The paint will obviously have to be an automotive type paint and not from a spray can - check with you local paint and body work supply store for more specific details.

Best of luck
 

Jay FX4

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Nice way to get more replies . . . :D

Dirt, Nitro, Hazmat - thank you for your replies!
Hazmat I'm sure your answer would be my best bet...although looking at the process kind of makes me not want to do it LOL. Still, I can't stand having the truck all sexy except for the ugly cover on it. I will definitely look into your suggestion. It's a shame it's peeling up like that because it's an otherwise outstanding cover. It's super lightweight and ultra strong. Someone else here recently started a thread about buying a cover, but I didn't comment. I can't recommend Undercover if this is a common problem with their covers. It's tough to say when/why/how it started to get messed up, it was already on the truck when I bought it used. I didn't realize when I bought it that the top layer was flaking off - I thought it was just dirty. Of course my dumb ass thought I could "fix" it by blasting the hell out of it with water at the do it yourself carwash. Of course, this made it 100x worse.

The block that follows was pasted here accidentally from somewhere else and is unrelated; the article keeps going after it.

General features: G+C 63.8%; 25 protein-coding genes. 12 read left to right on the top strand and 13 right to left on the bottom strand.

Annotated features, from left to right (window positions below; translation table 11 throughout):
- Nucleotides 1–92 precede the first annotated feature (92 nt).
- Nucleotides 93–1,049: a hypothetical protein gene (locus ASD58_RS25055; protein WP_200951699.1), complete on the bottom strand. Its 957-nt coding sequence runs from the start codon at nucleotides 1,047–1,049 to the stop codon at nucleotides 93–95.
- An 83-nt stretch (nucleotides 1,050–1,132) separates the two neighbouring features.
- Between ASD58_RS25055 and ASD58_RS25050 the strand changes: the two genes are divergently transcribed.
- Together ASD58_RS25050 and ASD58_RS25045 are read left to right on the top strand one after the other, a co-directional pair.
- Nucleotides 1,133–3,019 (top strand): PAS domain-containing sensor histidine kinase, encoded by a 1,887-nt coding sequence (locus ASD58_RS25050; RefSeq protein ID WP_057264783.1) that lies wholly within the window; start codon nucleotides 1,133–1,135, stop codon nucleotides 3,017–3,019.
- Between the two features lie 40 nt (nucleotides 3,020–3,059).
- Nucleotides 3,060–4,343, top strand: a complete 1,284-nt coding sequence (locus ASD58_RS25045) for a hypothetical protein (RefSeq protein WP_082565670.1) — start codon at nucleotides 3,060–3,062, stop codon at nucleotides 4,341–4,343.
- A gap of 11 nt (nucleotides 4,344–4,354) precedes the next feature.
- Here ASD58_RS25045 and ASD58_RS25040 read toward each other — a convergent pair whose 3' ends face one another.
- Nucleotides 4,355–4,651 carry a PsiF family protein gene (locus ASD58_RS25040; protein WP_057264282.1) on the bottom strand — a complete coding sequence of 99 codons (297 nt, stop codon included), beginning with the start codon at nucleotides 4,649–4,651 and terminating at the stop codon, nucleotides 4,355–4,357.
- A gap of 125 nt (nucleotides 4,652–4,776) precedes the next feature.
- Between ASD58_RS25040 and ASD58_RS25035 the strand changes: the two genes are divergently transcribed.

Thanks again for taking the time to reply.
 

Jay FX4

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4 months since I first made this thread, and I'm finally getting around to taking care of my bed cover.

I have it sanded down as best as I can. The material is not really being cooperative though. Kind of hard to explain, but when I sand it, it has a tendency to chip rather than sand cleanly. I thought it was just the top layer that would have those characteristics, but it seems to be that way all the way through. Anyway, it's sanded as good as I'm going to get it. I painted a small area to see how it would look, and although I see that the paint will adhere just fine, it would probably require at least 10 coats to fill in all the chipped areas and make a smooth surface, and that's not an option.
I'm assuming that since paint sticks to the surface properly, primer would as well. This would also help smooth it out before I actually paint it.

And that leads me to my question. Are primer and adhesion promoter the same thing? If not, what are the differences, and which would be better to use for what I'm doing? The material is an ABS plastic/polymer composite material.